U.S. data on commercial crude oil and petroleum product inventories show the deep freeze in Texas may have left permanent scars, though crude oil prices are still industry supportive, analysts said.The Energy Information Administration, part of the Energy Department, reported that total U.S. commercial crude oil inventories increased by 1.3 million barrels for the week ending Feb. 19. That’s nearly triple the increase reported for the same time last year, though inventories remain within the five-year average.
Traders and analysts pay close attention to the federal energy data for clues about the health of the economy. A drain on commercial inventories suggests demand is healthy, while a surplus is indicative of a waning market appetite.
Phil Flynn, an analyst at The Price Futures Group in Chicago, told Zenger News the data were skewed by the freezing weather conditions in Texas that idled dozens of refineries and sidelined a significant amount of crude oil production.
“There are more concerns that some of this production may not come back,” he said.
Total U.S. crude oil production during the week ending Feb. 19 averaged 9.7 million barrels per day, a 10 percent decline from the previous week and 25 percent lower than the same period last year.
As evidenced by the voluntary restraint from the production group Organization of the Petroleum Exporting Countries (OPEC) and its allies, a decline in output usually sends crude oil prices higher.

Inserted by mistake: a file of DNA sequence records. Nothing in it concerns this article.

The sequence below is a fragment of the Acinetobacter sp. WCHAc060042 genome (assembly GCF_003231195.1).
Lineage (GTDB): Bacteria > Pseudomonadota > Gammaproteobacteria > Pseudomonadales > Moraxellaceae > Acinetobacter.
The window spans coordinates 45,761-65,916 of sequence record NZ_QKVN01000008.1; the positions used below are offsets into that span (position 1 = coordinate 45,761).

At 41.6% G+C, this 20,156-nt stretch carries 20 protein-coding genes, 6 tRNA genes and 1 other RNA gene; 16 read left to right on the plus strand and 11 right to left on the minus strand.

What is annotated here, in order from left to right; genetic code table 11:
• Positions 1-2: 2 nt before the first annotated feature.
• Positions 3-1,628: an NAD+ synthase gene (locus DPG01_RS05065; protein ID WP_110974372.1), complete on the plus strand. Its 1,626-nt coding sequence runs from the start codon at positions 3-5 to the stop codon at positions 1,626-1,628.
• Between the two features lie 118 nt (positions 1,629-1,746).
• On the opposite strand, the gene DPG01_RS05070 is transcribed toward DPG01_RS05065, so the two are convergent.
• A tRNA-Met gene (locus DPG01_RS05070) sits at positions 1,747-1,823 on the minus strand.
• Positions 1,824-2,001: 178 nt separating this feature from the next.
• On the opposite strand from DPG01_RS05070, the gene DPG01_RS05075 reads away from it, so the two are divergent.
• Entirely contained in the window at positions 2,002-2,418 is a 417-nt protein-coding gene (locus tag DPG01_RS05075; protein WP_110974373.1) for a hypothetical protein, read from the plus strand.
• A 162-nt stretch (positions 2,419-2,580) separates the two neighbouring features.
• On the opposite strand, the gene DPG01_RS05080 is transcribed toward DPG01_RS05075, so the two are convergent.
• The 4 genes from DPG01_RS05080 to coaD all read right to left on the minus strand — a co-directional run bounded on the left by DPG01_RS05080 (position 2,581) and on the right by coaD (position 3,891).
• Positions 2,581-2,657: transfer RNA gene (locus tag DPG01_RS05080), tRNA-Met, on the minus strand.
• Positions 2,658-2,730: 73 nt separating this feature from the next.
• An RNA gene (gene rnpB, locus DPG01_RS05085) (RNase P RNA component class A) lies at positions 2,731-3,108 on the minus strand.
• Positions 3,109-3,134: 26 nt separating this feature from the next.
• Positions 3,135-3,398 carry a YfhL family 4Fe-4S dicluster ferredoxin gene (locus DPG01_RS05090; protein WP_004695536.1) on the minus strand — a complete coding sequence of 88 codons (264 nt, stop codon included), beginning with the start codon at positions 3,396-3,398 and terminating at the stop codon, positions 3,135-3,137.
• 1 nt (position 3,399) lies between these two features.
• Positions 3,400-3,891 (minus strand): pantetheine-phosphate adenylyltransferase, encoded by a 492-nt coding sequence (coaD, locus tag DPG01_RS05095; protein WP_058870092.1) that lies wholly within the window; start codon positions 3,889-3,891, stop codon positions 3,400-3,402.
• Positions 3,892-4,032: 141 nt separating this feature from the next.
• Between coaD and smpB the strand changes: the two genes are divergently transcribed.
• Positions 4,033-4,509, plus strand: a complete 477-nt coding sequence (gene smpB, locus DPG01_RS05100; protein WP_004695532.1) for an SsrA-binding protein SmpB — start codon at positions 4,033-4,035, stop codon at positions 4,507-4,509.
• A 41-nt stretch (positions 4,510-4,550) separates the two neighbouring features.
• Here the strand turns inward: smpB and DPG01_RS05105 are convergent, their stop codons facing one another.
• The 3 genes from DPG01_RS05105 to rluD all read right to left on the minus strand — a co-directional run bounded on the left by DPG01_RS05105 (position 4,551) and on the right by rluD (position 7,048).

The price for Brent crude oil, the global benchmark for the price of oil, was up nearly 3 percent during the Feb. 24 session to trade at around $66 per barrel.
“Not a report that will or can rattle the current bullish sentiment,” for crude oil prices, said Ole Hanson, the head of commodities strategy at Saxo Bank in Denmark. For that to happen, we’d need to see a broad-based reversal in a market that’s seen steady gains in the Dow and other major stock indices, he added.
The price for Brent crude oil is up a staggering 27 percent on the year.
On the petroleum products side, the federal government reported no change in gasoline levels, though distillates, a refined category that includes diesel, showed a draw of 3.9 million barrels. With last week’s extreme cold, heating fuels also saw an uptick in demand.
“The supportive element of this week’s report is another sharp drop in petroleum inventories driven by oil products such as distillate and propane,” said Giovanni Staunovo, a commodities analyst at Swiss investment bank UBS.
(Edited by Bryan Wilkes and Alex Patrick)
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